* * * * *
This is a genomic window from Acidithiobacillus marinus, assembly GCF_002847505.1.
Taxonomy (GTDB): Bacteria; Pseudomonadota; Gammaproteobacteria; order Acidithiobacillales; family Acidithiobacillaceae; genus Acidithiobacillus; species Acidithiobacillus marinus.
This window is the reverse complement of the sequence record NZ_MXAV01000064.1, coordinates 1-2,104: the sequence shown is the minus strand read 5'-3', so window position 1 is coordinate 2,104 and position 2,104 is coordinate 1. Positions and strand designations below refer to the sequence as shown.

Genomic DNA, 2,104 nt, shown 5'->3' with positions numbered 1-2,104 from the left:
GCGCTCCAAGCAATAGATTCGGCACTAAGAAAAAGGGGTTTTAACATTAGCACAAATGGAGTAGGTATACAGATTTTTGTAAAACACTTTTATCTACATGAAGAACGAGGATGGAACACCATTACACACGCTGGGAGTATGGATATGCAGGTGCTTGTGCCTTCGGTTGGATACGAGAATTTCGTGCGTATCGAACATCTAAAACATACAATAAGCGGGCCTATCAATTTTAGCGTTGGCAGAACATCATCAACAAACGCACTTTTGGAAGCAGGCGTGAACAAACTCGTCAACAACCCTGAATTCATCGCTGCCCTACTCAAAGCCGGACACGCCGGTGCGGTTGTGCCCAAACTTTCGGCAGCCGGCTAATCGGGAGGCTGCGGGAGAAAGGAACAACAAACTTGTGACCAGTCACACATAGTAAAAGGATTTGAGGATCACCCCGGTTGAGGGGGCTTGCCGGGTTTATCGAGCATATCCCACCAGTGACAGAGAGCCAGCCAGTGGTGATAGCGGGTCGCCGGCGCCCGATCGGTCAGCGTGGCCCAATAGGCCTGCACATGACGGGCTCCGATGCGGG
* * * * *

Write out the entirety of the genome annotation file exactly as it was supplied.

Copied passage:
This is a genomic window from Acidithiobacillus marinus, assembly GCF_002847505.1.
Taxonomy (GTDB): Bacteria; Pseudomonadota; Gammaproteobacteria; order Acidithiobacillales; family Acidithiobacillaceae; genus Acidithiobacillus; species Acidithiobacillus marinus.
This window is the reverse complement of the sequence record NZ_MXAV01000064.1, coordinates 1-2,104: the sequence shown is the minus strand read 5'-3', so window position 1 is coordinate 2,104 and position 2,104 is coordinate 1. Positions and strand designations below refer to the sequence as shown.

Genomic DNA, 2,104 nt, shown 5'->3' with positions numbered 1-2,104 from the left:
GCGCTCCAAGCAATAGATTCGGCACTAAGAAAAAGGGGTTTTAACATTAGCACAAATGGAGTAGGTATACAGATTTTTGTAAAACACTTTTATCTACATGAAGAACGAGGATGGAACACCATTACACACGCTGGGAGTATGGATATGCAGGTGCTTGTGCCTTCGGTTGGATACGAGAATTTCGTGCGTATCGAACATCTAAAACATACAATAAGCGGGCCTATCAATTTTAGCGTTGGCAGAACATCATCAACAAACGCACTTTTGGAAGCAGGCGTGAACAAACTCGTCAACAACCCTGAATTCATCGCTGCCCTACTCAAAGCCGGACACGCCGGTGCGGTTGTGCCCAAACTTTCGGCAGCCGGCTAATCGGGAGGCTGCGGGAGAAAGGAACAACAAACTTGTGACCAGTCACACATAGTAAAAGGATTTGAGGATCACCCCGGTTGAGGGGGCTTGCCGGGTTTATCGAGCATATCCCACCAGTGACAGAGAGCCAGCCAGTGGTGATAGCGGGTCGCCGGCGCCCGATCGGTCAGCGTGGCCCAATAGGCCTGCACATGACGGGCTCCGATGCGGG